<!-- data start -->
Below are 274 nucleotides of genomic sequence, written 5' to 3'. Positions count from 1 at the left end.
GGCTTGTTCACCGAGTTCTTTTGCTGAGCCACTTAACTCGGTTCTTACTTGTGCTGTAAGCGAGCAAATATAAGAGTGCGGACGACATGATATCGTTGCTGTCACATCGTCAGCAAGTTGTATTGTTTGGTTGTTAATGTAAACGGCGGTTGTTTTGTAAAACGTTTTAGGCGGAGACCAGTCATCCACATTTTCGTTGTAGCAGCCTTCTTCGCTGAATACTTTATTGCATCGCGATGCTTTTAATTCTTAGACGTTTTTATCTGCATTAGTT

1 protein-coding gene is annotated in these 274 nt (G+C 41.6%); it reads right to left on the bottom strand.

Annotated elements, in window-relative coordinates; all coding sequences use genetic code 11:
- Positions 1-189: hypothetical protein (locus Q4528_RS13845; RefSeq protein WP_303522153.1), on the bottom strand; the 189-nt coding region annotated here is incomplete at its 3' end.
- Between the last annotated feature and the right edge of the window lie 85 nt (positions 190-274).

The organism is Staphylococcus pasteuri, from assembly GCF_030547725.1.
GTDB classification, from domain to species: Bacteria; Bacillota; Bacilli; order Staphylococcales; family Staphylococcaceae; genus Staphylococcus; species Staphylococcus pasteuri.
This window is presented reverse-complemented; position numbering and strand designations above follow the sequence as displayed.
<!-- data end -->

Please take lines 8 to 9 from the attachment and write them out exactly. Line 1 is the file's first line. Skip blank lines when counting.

GTDB classification, from domain to species: Bacteria; Bacillota; Bacilli; order Staphylococcales; family Staphylococcaceae; genus Staphylococcus; species Staphylococcus pasteuri.
This window is presented reverse-complemented; position numbering and strand designations above follow the sequence as displayed.